Back in the day, heading out on the open seemed to be an exercise in possibilities. By many accounts it was an entertaining yet humbling experience that inspired, energized and even relaxed. For many, a big part of that experience included roadside diners.
Maybe it was the abundance of comfort in the food, maybe it was because the home-cooked nature of it or maybe it was the sense of community we got when we stopped to eat at a one. Whatever the reasons, diners were our home on the road.
They were a roadside staple for decades.
According to the American Diner Museum, a true diner is a “prefabricated structure built at an assembly plant and transported in sections to a permanent location for installation.” It was built to prepare and serve food.”
There’s usually a counter and stools facing a food preparation area along the back wall.
But it didn’t start that way.
The earliest “diner” is credited to Walter Scott of Providence, Rhode Island. In 1872 he was working as a pressman and needed to supplement his income. He re-purposed a horse-pulled wagon into a cart that served sandwiches, coffee, pies, eggs, etc. to a variety of late-night workers and theater patrons. It didn’t take long before Scott was able to quit his pressman job to solely serve inexpensive meals to people after most other restaurants had closed for the day.
More and more carts like Scott’s began springing up in other communities, all of them willing to serve anyone who was out after dark and hungry.
As more wagons and carts appeared, designs for them became more eater-friendly than Walter Scott’s first wagon. Newer carts allowed customers to stand inside or to sit on stools out of the weather.
Hand-painted murals, paneled woodwork and etched glass windows became prevalent too.
Later, when communities were replacing their trolleys with electrified street cars, entrepreneurs purchased them and converted them to a more stationary diner than the lunch wagons and carts.
The buildings were longer, tables and bathrooms were added and counters were being moved to make room for larger food sections.
In the meantime, diners were gaining a reputation as “greasy spoons.” Serving inexpensive food in grungy buildings was common. Some diner owners were more intent on making a living selling cheap food than they were on maintaining their buildings. Diners had even developed a reputation for serving the “unsavory elements of society.”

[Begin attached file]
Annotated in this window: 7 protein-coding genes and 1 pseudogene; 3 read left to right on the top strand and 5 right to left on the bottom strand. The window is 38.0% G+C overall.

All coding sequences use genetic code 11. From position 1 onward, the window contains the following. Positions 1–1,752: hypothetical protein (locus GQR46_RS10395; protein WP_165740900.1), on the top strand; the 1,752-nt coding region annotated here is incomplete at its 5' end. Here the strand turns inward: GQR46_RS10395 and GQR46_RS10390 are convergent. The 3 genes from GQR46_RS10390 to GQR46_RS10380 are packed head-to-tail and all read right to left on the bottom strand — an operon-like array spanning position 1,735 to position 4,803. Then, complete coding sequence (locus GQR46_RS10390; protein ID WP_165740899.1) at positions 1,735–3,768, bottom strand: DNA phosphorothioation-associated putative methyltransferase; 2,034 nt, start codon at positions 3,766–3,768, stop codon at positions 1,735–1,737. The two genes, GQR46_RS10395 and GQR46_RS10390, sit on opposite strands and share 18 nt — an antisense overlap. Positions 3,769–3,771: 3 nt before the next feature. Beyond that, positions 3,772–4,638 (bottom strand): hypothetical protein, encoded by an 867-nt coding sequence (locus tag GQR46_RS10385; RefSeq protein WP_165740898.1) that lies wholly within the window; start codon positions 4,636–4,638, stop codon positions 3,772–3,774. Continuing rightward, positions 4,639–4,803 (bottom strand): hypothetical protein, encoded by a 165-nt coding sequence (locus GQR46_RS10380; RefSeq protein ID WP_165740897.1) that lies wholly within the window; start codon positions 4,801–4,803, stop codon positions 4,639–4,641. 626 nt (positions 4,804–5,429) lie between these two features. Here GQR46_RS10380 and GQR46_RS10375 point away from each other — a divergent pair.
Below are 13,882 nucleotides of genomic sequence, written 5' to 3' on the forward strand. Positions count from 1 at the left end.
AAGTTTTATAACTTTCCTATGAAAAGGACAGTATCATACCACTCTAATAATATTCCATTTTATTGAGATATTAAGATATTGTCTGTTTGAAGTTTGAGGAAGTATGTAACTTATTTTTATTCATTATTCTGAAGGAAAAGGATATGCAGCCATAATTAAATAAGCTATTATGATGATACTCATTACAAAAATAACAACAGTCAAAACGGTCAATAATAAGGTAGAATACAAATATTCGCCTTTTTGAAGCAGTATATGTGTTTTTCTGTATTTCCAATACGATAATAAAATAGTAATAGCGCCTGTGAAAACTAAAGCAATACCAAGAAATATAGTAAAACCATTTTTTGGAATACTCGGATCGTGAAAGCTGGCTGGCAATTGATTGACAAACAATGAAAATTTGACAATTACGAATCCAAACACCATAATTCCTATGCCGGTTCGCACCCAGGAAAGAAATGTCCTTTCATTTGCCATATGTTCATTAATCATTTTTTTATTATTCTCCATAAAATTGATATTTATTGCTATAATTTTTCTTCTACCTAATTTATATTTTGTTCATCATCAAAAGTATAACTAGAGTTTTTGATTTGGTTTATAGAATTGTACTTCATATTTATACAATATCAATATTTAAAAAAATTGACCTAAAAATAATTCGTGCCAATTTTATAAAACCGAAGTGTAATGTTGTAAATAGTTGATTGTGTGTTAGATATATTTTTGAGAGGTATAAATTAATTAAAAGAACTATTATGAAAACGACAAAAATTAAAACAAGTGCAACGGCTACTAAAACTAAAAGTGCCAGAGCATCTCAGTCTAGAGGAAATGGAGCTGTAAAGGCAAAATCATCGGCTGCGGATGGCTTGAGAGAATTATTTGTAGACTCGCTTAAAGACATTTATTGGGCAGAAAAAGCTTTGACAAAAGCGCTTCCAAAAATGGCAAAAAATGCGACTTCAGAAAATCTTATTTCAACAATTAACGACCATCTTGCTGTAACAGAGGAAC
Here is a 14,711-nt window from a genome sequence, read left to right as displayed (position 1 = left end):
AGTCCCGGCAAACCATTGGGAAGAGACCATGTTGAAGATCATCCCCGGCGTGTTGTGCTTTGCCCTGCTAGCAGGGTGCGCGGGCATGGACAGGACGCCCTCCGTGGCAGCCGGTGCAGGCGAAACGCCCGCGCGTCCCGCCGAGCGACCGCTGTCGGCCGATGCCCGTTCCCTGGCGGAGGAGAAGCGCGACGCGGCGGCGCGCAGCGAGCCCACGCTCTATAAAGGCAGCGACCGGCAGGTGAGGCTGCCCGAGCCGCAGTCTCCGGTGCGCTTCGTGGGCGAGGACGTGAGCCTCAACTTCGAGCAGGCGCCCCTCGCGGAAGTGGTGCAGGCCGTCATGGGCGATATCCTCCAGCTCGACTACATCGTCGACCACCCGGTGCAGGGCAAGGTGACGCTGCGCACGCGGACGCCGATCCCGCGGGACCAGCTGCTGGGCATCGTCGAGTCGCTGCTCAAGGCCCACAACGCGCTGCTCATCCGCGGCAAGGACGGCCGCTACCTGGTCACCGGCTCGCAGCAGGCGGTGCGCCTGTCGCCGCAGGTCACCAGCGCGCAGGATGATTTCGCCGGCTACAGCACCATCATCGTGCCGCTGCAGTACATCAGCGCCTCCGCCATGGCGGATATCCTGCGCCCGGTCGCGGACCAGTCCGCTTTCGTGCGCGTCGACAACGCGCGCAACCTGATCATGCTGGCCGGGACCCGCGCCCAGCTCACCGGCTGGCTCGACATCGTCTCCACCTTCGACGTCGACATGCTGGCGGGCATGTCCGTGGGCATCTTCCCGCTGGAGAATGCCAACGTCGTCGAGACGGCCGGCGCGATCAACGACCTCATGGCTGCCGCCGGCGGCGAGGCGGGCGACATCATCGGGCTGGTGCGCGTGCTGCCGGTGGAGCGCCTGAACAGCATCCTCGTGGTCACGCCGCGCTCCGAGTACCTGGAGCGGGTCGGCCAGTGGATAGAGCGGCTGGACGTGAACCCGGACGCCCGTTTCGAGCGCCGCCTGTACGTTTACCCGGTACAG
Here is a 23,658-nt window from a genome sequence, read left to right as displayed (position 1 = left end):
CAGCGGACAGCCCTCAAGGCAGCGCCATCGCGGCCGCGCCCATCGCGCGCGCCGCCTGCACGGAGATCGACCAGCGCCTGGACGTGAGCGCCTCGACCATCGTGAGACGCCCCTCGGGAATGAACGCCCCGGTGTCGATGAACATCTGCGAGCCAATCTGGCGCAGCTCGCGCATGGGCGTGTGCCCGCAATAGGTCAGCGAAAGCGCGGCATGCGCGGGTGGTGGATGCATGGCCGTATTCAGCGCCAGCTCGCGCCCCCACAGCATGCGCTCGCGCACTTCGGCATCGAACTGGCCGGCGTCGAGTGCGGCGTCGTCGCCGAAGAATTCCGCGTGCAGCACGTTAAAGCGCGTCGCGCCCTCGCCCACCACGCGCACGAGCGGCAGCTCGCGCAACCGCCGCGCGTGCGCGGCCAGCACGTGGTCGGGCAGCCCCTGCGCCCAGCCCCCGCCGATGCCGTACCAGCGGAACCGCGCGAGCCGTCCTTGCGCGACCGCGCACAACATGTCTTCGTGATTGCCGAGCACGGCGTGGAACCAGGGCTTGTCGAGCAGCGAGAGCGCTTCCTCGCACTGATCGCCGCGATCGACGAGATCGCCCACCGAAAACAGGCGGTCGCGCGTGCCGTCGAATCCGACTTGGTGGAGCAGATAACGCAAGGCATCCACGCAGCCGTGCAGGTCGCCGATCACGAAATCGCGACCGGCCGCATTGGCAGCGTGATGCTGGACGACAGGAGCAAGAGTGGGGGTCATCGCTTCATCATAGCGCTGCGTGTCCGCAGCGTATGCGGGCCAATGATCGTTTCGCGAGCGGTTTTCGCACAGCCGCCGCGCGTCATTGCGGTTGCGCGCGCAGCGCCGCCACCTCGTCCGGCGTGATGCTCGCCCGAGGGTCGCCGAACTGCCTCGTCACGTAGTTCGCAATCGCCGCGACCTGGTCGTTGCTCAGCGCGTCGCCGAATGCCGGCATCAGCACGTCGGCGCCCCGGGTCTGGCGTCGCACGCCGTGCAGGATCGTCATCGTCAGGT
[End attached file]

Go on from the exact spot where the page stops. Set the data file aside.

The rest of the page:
Owners tried to improve that image: Some added “Miss” to the name of their diners, thinking that adding a feminine, home-cooked feeling to the restaurants would help. Others tried to soften their image further by adding flowers, shrubs and other landscaping to the exteriors.
To help clean up the image more, modern diners with chrome and stainless steel interiors became popular with owners and travelers alike.
Demand for the diner increased after World War II…
…we were a country on the move at the height of our automobile culture and diners fit in well.
By now it wasn’t unusual for the diner to sport Formica counters…
…and leatherette booths and wood-paneled walls.
The windows were larger than ever, and some still had stainless steel exteriors.
Eventually, America’s desire for cheap food grew into a desire for fast cheap food. The advent of the fast-food restaurants like McDonald’s in the 50s began the decline of diner culture. At first, the response to this was a design revamp. Tudor, Mediterranean and even neo-classical styles were being used by diner designers.
Artificial stonework, dark wood, lots of earth tones and the switch to fabric booths instead of the leatherette had all become common. The idea was to replace the stainless steel and bold colors of the prior era. Still, customers were leaving diners behind for the faster, cheaper food of McDonald’s and the like.
In the 1970s, people like John Baeder (@JohnBaeder on Instagram) were responsible for a revival of diner culture. John spent decades painting over 300 diners, reminding us of what the diner has meant to our culture. (Have a look at the review of his book, John Baeder – Road Well Taken here on Faded Highways). Thanks to him, other artists and diner historians like Richard Gutman, we’ve fallen in love with them all over again.
It fascinates me that diners began as lunch wagons because we eat at them regularly today. Here in Madison, they don’t allow food trucks, only food carts, and they’re very similar to those first lunch wagons. There are festivals of food carts, they fill the Capitol Square every day for breakfasts and lunches for downtown workers and every Saturday they line the square during the Dane County Farmer’s Market. It all makes me feel like the diner has come full circle.
Now, the question is: Breakfast or lunch?
Sources and Further Reading:
The American Diner Museum
America On a Plate – BBC Video via Daily Motion
Smithsonian Magazine – A Life Devoted to the American Diner by Sarah Saffian
The Diner | Check, Please! – WTTV, Chicago